Judy Azer never thought of herself as a writer. Until, that is, she enrolled in a creative writing class offered through JCHE's popular Wednesday for Senior Learners program.
We would like to share with you an essay Judy wrote on the program that has helped unleash her inner writer.
Thank you, Judy, for your contribution to Wednesday for Senior Learners—a program that's at the core of our "village center" model that seeks to integrate our campuses with local communities by inviting the community in and offering our services outside. To learn more about the program and for enrollment information, please click here.
JUST LIKE THE OLD COMMERCIAL
by Judy Azer
Years ago, there was a commercial in which someone makes money on his investments. He looks up and says, “Thank you, Paine Webber.” That’s how I feel about the Wednesday Senior Learners program at the Coleman House.
A few years ago, Toby and Stan, friends from my Temple, suggested that I attend the seniors’ program at the JCC in Newton. I was interested in the free preview week. Donna assigned me to table 12 for lunch. There I met and became friendly with Linda, Paula, and Ruth. The four of us sat together for the lunch and entertainment, though we did not go to all the same programs. Mike Franklyn discussed current events. I loved it, and was so disappointed when the JCC decided to discontinue the program. My first year in the JCC program, unfortunately, was the program’s last year—or so it seemed.
Thank goodness, the Coleman House JCHE took up the challenge. I love the programs. Who knew I could write? Well, the Pulitzer Prize is not in the stars yet. Unlike most of my friends in Mike’s class, I had not written much before. Now I have produced a few pieces I am proud of, like my rhyme Green Trees and Zaandam about Alaska. I enjoy listening to the work of others, and our leader, Mike. Susan was on Nixon’s enemies list! I am impressed. Paula tells such interesting stories of people she encounters. Also—Natalie’s poetry, Ruth’s samovar, Naomi’s family, Rae’s rhymes. I miss Sheri and Inez, who had such fascinating tales of long ago.
I look forward to the speakers in our second hour, at least the ones that aren’t telling me how to age gracefully. The participants ask such great questions. Then lunch, which I bring from home. I enjoy the free-ranging conversation. Afterwards, I try to be attentive during the entertainment. Art Matters is fascinating—I have learned a lot. However, sometimes I realize that I have daydreamed—or worse, as I passively sit there and watch the art get stuck to the upturned tables.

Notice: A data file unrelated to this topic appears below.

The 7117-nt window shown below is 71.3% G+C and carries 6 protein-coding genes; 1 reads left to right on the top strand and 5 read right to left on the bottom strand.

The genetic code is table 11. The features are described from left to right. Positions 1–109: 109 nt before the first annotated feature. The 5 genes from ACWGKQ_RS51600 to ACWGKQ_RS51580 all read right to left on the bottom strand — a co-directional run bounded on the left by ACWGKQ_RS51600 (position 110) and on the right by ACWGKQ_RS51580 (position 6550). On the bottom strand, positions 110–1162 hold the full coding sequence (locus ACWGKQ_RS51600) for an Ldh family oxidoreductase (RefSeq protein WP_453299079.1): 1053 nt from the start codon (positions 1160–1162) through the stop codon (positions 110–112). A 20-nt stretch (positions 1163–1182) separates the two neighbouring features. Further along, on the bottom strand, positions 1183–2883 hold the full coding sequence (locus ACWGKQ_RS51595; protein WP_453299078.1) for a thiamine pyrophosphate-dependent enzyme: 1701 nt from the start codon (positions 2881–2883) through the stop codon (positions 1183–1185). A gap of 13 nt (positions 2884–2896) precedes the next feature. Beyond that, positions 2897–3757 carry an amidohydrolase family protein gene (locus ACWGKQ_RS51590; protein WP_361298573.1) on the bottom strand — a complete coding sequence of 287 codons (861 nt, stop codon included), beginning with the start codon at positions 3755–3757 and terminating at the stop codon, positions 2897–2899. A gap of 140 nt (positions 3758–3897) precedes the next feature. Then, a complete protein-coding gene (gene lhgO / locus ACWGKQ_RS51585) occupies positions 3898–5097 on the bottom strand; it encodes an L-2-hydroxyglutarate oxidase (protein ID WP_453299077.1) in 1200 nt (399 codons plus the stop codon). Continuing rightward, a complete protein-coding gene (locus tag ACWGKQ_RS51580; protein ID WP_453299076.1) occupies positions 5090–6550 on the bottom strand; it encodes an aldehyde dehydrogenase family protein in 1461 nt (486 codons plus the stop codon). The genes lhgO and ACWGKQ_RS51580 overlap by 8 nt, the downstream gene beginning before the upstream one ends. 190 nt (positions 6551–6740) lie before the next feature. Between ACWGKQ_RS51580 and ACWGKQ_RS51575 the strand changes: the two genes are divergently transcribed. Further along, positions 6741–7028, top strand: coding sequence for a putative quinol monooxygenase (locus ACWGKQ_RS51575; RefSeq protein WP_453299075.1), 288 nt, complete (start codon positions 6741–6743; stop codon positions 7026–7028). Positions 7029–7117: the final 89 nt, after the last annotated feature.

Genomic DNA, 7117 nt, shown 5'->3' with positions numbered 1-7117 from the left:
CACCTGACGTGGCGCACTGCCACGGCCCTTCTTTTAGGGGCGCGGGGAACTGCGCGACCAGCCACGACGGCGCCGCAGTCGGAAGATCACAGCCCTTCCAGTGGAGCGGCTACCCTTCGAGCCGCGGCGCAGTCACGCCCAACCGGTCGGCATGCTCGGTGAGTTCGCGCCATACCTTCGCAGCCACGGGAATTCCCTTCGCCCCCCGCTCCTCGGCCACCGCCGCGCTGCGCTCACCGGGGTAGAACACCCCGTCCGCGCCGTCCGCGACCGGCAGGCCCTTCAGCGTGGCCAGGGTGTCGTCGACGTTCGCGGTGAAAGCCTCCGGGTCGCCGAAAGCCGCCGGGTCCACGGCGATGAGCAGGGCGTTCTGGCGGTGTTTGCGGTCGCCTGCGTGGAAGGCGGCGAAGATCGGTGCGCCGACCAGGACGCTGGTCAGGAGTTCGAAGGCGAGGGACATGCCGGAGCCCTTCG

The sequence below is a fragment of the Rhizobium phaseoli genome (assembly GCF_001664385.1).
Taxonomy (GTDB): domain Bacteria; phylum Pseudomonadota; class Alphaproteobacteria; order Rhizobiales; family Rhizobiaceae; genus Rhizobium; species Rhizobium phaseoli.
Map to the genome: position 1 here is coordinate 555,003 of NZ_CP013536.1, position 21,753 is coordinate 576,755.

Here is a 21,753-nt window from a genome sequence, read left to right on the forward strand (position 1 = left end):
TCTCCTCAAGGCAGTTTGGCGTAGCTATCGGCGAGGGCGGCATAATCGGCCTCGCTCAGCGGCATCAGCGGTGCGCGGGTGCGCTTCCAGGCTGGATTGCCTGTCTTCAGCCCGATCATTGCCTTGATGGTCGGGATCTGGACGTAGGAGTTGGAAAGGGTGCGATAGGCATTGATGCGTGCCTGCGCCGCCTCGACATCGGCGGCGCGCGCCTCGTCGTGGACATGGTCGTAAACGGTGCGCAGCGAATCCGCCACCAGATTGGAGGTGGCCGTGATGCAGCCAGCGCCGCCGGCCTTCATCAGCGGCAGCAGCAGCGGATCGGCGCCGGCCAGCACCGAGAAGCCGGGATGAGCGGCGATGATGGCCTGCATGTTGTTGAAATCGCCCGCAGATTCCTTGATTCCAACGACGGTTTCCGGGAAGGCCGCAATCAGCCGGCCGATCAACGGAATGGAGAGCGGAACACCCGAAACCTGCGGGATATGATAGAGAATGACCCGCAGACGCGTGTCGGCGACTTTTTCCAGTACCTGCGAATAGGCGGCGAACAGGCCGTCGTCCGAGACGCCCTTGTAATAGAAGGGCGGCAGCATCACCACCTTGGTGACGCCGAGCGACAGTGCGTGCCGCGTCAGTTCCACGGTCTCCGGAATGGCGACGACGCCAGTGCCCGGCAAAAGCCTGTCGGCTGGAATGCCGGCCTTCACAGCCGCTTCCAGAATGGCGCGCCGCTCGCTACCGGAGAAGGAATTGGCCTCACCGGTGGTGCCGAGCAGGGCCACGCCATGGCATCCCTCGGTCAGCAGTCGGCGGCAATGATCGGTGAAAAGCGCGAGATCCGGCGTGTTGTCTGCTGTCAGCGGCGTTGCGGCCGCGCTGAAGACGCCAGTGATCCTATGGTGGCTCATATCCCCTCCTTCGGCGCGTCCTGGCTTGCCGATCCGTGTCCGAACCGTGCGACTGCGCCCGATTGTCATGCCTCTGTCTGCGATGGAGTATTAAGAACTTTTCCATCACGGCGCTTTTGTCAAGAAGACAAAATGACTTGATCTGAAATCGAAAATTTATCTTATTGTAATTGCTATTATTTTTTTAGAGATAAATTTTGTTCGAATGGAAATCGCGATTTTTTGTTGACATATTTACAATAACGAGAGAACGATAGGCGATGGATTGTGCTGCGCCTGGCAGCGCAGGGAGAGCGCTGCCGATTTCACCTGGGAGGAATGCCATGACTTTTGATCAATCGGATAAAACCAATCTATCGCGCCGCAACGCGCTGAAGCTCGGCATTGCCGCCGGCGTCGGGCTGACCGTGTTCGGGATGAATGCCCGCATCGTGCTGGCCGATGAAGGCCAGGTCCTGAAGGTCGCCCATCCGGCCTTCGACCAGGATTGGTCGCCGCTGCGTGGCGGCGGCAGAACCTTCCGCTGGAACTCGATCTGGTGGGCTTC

I really look forward to Yiddishkeit. Lillian is lots of fun. I enjoy listening to her stories of growing up in New York. Who can forget Pokayenta and the Shmohawk Indians—and the milchedicke tomahawk? Here, too, are interesting people. If I start mentioning names, I will probably leave someone out.
Another reason I enjoy the Senior Learners is because, as one of the younger participants, I am impressed seeing men and women 10-20 years older than I am. It gives me hope that I still have several active years left in me. It is fascinating listening to stories of World War II, like having the button rip off your undies, then having them fall to the ground! The young woman calmly stepped out of them! In 1945, I was still in diapers.
Finally, I have made new friends—Natalie, who wishes she had met me years ago. I feel the same. If she can become a bat mitzvah at the age of 89, then it is never too late to learn. I am fascinated by her rhymes and the bookies in her past. A new chum, younger than I am, is Rae, with her knitting such lovely scarves to help others. She is, for now anyway, a new Red Hatter. Her wry observations make me smile.
All in all, as I drive to the Wednesday programs, I think, “Thank you, Coleman House.”
Wednesday for Senior Learners is a 14-week program hosted at our Coleman House in Newton that brings together local authors, historians, and scholars to deliver engaging lectures on topics ranging from presidential history to the art of writing a short story. The program, which is attended by residents as well as seniors from the Greater Boston area, also features entertainment, current events discussions, lunch, and exercise classes geared to senior adults.